Even among the core cadre of volunteer program managers – who have that role as a significant part of their responsibilities – we’ve probably taken the wrong course.
Most volunteer program managers get hired because they seem like the kind of person who can get along well with others, and that this aptitude for interpersonal relationships will serve them well in interacting with volunteers. It does, usually. But it also leads to many volunteer program managers spending most of their time relating to the volunteers and not spending enough of their time thinking about the organization and how it needs to adapt to provide a better environment for volunteers. This explains why there are so few strategic plans for volunteer involvement, and why many volunteer programs seem only loosely connected to the priorities of the their organizations.
The skill we haven’t taught in volunteer management is how volunteer program managers can, and should, be internal consultants – internal consults who focus less on individual volunteers and more on making the organizational a suitable and effective environment to involve volunteers. In the United States, the Paradigm Project of the Points of Light Foundation in the 1990s was one of the few real efforts to teach volunteer program managers to be consultants to their own and other organizations; McCurley considers it one of the great failures of his career that the Points of Light Foundation, where he severed as a consultant, was never able to convince other technical assistance providers to follow that example.
4. We do not offer training to colleagues in other professions who work with volunteers day in and day out – and we do not approach organizational leadership early enough to get them to think right about volunteer involvement.
Universally, the biggest obstacle to successful volunteering is resistance from paid staff and long-time volunteers. It’s no wonder. If the people leading volunteer involvement get no training until after they take the job, what does that tell us about the preparation everyone else has for staff/volunteer teamwork? Despite the 99 percent likelihood that they will encounter volunteers often in their careers, almost no nurses, social workers, teachers, sports directors, emergency rescue workers, political organizers, etc., have received training in managing volunteers. They don’t even know what they don’t know.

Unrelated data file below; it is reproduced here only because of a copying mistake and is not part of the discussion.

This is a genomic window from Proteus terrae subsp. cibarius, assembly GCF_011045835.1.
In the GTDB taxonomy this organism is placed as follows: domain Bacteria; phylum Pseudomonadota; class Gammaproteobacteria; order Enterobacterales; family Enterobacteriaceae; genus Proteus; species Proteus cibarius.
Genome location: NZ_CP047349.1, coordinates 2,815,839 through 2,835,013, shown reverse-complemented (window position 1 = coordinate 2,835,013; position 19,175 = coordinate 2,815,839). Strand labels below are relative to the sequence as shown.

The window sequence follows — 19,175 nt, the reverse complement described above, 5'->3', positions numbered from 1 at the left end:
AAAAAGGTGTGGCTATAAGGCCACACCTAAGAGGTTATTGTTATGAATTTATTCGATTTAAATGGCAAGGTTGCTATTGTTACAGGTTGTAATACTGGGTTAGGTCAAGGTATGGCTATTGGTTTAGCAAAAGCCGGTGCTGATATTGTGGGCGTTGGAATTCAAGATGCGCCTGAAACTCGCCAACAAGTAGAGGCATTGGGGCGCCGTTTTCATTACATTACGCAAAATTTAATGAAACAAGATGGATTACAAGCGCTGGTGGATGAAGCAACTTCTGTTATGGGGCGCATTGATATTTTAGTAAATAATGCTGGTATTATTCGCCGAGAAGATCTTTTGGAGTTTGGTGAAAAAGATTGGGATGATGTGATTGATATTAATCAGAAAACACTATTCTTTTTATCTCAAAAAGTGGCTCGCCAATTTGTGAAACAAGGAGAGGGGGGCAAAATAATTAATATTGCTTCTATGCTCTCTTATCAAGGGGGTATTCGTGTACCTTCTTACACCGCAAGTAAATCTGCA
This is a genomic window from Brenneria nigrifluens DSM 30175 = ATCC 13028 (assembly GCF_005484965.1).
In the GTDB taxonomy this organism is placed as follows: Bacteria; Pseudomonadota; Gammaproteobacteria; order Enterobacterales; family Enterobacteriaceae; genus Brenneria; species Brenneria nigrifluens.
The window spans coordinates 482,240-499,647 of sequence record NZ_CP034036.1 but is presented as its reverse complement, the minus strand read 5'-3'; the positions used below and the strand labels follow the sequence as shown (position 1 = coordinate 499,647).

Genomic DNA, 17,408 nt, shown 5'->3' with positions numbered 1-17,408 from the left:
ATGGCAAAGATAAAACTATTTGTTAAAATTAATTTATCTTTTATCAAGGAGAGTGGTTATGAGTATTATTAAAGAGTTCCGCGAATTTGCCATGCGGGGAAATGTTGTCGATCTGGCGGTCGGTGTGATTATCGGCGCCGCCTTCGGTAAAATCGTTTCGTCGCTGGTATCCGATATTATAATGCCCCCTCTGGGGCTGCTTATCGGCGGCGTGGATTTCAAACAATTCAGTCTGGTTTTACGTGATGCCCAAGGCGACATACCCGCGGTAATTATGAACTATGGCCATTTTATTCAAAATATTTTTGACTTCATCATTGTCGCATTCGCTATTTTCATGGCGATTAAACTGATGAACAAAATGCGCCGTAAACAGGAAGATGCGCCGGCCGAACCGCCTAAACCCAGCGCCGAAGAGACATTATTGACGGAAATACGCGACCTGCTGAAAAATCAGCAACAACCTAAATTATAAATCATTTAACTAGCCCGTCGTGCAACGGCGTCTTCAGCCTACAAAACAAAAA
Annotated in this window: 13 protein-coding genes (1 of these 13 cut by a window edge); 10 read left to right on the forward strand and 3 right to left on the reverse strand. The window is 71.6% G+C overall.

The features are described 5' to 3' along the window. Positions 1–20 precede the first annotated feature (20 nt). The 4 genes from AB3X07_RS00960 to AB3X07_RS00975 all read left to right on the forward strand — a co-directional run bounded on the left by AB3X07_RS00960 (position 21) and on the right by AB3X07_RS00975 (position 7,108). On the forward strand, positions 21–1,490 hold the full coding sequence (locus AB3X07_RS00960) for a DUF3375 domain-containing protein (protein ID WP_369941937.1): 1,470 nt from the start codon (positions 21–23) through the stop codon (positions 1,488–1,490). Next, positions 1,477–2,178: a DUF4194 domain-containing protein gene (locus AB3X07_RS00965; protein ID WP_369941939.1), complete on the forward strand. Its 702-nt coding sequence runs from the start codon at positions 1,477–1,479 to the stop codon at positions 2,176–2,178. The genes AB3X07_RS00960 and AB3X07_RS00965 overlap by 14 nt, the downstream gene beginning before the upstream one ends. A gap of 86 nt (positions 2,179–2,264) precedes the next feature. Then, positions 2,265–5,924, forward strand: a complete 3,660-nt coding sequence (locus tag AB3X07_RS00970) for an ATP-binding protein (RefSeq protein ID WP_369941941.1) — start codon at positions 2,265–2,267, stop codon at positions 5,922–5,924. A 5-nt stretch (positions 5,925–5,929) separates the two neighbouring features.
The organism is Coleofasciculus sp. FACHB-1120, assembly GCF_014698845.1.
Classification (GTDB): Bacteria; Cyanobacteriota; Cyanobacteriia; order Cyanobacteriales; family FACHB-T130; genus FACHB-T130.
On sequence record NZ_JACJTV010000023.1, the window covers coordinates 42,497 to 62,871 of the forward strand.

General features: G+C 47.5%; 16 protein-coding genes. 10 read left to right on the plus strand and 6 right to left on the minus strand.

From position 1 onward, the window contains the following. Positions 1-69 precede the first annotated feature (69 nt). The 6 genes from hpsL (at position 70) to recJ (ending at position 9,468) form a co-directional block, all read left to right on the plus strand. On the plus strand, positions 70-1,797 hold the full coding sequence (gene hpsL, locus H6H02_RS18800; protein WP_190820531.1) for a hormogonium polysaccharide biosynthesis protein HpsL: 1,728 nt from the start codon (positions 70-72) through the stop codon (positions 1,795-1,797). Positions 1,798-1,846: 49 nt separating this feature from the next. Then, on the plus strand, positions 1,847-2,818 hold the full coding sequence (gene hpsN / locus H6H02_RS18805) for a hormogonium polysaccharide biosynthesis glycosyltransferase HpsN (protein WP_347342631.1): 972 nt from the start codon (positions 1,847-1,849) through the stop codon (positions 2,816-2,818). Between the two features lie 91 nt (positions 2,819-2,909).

Many decades ago, Hunter College professor Florence Schwartz had an interesting idea about solving the split between volunteers and paid staff in social work agencies. She wanted to add volunteer management training to the curriculum of schools of social work as a requirement for graduation. Schwartz particularly wanted to include this requirement for those seeking higher education degrees in social work; after all, they are the ones most likely to become the leaders of nonprofits and government agencies, and knowing something about the potential of volunteer involvement would help them lead those organizations toward working more effectively with volunteers. Alas, much to our loss, that effort never succeeded, either in social work or in any of the other education disciplines that graduate leaders of charities and government agencies.
Ellis has championed the importance of organizational leadership throughout her career, and her seminal work From the Top Down: The Executive Role in Successful Volunteer Involvementis considered the Bible in this area. The bad news is that it, too, is used primarily in remedial training, given usually after one has stepped into an organizational leadership role. The much more useful approach would be to use it as the text for training future leaders of organizations.
As we’ve admitted, we haven’t succeeded in breaking this barrier in volunteer management training – and it shows. Whenever we talk to volunteer management practitioners without also talking to their co-workers, we fight a losing battle. We have not insisted that our primary audience invite their bosses, at least one colleague, or even a key volunteer with them to our training events. We have presented at events where volunteer management is treated as a sideline topic – scheduled at odd hours and in small rooms, while the “important” topics are being discussed by the majority of conference goers who don’t even know our sessions are going on.
So here’s what we suggest: the next time you go to a meeting of volunteer managers and you notice that there aren’t very many new people; when you notice that there aren’t many people from small, all-volunteer groups; when you notice that there aren’t many people from leadership positions; and when you notice that there aren’t many paid staff who work with volunteers as part of what they view as their “real” jobs, don’t be surprised. Instead, consider this: if we haven’t paid much attention to helping them, why should they pay any attention to us?